How to evaluate an event

23 05 2012

You’ve just received an invitation to speak at an event. You’re flattered and start to imagine yourself presenting to a rapt audience of hundreds who cheer wildly when you’ve finished. 

But what about the event? is it any good? Unless you know the event already, you might not know and could end up presenting to four people in some backwater community hall.

The producer that sent the invite sure thinks so but then they would wouldn’t they? Before you invest the time and energy into preparing for a speaking slot (and money – you will likely have to pay for travel and accommodation), it’s worthwhile to do some due diligence on the event to see if it will meet your expectations or be a complete waste of time. 

OK, so how do I do that? 

There are some key indicators you can use to evaluate the worth of an event:

1. Delegate profile – if the producer hasn’t included this in the invite details, ask for it. Better still, ask for a copy of last year’s delegate list to see exactly who turned up last year – this is the best way to determine who you are likely to meet. Who attends is probably the most important piece of information you can get – there’s no point in going to an event if the people you want to meet aren’t there. 

2. Confirmed speaker list – who else is confirmed (not just invited) to speak? Who spoke last year? Are the other speakers above or below your level? Senior speakers from well-known and respected companies is a good indicator that it will be a decent event. 

3. Sponsors – if well-known and respected companies are sponsoring the event, then this is also a good indicator that it will be a decent event. Companies will not spend that much marketing budget on something they don’t think will be a success – they would have done their own due diligence before sponsoring. 

4. Press and media – if well-known and respected press or broadcast media publications have partnered with the event, then this is also a good indicator that it will be a decent event and a clue that there will be decent media coverage about the event. 

5. Sophistication of event website – if it looks like something from 1995 or that your 5-year-old made, not a good sign. Any conference organiser that is serious about their events will have a decent looking website with useful information.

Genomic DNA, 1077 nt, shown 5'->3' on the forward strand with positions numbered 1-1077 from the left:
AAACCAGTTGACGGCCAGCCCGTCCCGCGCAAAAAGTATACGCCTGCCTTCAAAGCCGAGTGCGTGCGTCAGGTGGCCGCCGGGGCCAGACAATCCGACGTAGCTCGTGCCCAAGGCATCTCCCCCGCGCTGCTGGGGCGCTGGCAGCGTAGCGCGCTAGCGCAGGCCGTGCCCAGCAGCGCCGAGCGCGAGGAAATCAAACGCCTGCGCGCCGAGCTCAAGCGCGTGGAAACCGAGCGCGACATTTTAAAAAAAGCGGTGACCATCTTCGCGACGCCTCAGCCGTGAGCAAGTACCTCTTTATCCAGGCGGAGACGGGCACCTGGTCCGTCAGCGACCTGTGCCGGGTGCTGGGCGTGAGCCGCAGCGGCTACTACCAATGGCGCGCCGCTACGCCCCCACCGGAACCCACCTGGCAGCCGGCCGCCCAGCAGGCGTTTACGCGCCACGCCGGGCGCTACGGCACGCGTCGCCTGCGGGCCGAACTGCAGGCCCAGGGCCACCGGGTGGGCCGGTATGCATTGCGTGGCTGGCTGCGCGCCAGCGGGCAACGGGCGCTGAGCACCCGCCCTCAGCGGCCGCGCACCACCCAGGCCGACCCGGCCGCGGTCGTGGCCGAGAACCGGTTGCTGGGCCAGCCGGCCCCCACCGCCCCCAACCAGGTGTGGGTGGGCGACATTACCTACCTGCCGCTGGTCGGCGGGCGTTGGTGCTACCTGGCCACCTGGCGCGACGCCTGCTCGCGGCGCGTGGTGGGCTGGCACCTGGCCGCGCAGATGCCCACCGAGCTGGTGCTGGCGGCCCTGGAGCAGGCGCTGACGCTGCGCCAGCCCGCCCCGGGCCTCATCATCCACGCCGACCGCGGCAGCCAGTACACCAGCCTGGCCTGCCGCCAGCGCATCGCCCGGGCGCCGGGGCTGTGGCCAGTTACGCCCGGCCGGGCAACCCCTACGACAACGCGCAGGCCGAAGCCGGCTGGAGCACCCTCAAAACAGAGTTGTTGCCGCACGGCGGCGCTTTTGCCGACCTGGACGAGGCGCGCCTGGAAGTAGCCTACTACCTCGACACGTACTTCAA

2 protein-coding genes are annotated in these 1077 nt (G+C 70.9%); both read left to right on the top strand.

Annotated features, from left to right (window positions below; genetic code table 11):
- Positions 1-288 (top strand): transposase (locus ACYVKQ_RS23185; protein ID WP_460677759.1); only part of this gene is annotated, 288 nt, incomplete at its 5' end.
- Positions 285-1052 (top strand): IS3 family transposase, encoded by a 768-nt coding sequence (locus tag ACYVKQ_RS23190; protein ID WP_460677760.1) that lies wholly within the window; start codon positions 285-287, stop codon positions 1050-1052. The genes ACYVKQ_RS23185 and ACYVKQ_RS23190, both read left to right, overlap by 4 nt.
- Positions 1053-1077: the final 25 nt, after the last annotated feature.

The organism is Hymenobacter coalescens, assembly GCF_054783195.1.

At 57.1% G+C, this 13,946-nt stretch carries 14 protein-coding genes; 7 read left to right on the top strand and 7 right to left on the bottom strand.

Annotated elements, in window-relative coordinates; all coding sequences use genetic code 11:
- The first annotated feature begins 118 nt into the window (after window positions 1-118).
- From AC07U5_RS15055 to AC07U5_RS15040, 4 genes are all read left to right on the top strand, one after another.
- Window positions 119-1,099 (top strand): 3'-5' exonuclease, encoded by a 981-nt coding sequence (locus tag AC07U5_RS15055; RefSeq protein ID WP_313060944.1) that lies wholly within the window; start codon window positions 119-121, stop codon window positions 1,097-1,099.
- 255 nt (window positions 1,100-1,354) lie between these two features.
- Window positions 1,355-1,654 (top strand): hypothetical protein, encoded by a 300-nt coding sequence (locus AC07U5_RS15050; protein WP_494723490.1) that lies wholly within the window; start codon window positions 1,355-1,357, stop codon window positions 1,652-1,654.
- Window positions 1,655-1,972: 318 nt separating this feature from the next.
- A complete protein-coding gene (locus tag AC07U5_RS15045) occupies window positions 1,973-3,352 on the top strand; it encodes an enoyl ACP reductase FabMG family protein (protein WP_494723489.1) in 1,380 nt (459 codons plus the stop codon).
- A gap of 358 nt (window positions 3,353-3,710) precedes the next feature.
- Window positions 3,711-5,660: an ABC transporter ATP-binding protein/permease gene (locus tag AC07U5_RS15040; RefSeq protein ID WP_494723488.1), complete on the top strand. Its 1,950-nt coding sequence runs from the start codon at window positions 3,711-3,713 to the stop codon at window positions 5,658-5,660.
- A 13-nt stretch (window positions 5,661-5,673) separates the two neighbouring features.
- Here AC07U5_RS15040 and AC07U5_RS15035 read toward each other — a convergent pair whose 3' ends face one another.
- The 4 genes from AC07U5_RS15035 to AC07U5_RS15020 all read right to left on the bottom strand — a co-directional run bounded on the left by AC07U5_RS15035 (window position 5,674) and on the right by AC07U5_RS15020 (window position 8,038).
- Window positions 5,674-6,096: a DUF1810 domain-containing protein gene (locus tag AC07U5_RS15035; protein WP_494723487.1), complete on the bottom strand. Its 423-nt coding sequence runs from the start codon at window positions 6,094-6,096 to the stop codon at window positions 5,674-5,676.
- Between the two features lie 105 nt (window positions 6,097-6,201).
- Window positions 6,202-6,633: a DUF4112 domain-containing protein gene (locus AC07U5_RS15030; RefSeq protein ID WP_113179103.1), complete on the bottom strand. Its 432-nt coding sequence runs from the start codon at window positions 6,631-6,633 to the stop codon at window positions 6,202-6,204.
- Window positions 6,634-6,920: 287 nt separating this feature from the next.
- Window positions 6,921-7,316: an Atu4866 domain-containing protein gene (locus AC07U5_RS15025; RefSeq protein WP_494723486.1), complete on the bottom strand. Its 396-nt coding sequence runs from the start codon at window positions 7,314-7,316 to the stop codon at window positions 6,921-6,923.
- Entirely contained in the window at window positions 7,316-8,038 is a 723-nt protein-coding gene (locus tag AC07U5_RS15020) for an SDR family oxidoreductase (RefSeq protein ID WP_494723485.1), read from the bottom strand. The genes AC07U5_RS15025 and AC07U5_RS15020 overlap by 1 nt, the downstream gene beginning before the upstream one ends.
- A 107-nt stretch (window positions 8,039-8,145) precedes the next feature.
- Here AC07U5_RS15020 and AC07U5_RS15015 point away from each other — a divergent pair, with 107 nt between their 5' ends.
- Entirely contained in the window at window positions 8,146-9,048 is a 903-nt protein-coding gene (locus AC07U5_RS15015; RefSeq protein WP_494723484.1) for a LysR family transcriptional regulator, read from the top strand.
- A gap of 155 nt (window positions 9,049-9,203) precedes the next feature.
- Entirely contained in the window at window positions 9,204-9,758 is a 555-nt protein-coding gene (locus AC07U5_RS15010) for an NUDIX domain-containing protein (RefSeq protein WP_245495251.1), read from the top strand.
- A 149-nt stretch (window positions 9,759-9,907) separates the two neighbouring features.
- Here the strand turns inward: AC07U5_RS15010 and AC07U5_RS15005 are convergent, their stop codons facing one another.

6. Location – is the event located at a decent hotel in a city or a school in some regional outpost? Are people likely to travel from far and wide to attend it? I’ll let you decide what the correct answer is.

7. Organiser – are they a well-respected event organiser? What other events have they produced and are they successful? 

8. First time event – is this an inaugural event? If so then there is much more risk involved – see another of our posts for more info on inaugural events. For all the claims of the organiser, they can’t guarantee that anyone will turn up. That’s why information from last year’s event is the best indicator for the success of the current year’s event. 

At the end of the day it’s mainly about common sense. If you get satisfactory answers to most of the indicators listed above, then chances are it will be OK. And if you don’t have the time to look through all this information, have a trusted specialist event consultant help out – they will be able to do this for you quite easily. 

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What makes a good conference?

27 05 2011

There’s no big mystery behind what makes a good event, but we know a lot of you simply don’t have the time to cut through the organizer’s marketing and decide if an event is a ‘must attend’ ‘must speak’ or ‘must avoid’. There are a few simple tricks that will help you cut through the fluff and get to the core of an event quickly.

Firstly, how much does it cost to attend? Not all the best events in the world cost a month’s salary, but you can get a good feel for how prestigious an event is by how much they charge.

Who attends? If you dig deep enough, most organizers provide delegate stats or at least something a little more substantial than the front page claim of ‘the number one event for CIOs!’. If your speaker is C-level and the event mostly receives director level delegates, you’re going to look rather silly.

Who covers it? Most events have some media presence (unless they’re held under Chatham House rules – an entirely different kettle of fish) and you will generally find details of previous coverage on the site. If not, check the media sponsors and partners for an idea of who will be there. Also check if sessions will be filmed and hosted online.

Who else is speaking? Often speakers won’t be announced until near the event, but checking the event’s twitter stream, looking at previous speakers and talking to the organiser will usually give you a good indication. Keep a particular eye out for competitors!

Who sponsors? Often the sponsors at an event give you a strong feel for who sees the most value in it. If the sponsors are all blue chip companies in your field there’s a good chance it’s a worthwhile event. If they’re smaller and quite specialized then you’ll be able to infer which field sees the most value in being at this event.

This is by no means a conclusive list, but once you’ve worked through this list you should have a much better feel for the conference and so be in a stronger position to decide whether to get involved. However, for those cases where it isn’t so clear cut, or if you simply don’t have the time and resource to spend investigating events, a specialist Speaker Bureau can help provide clear and concise advise to help you make the right decision.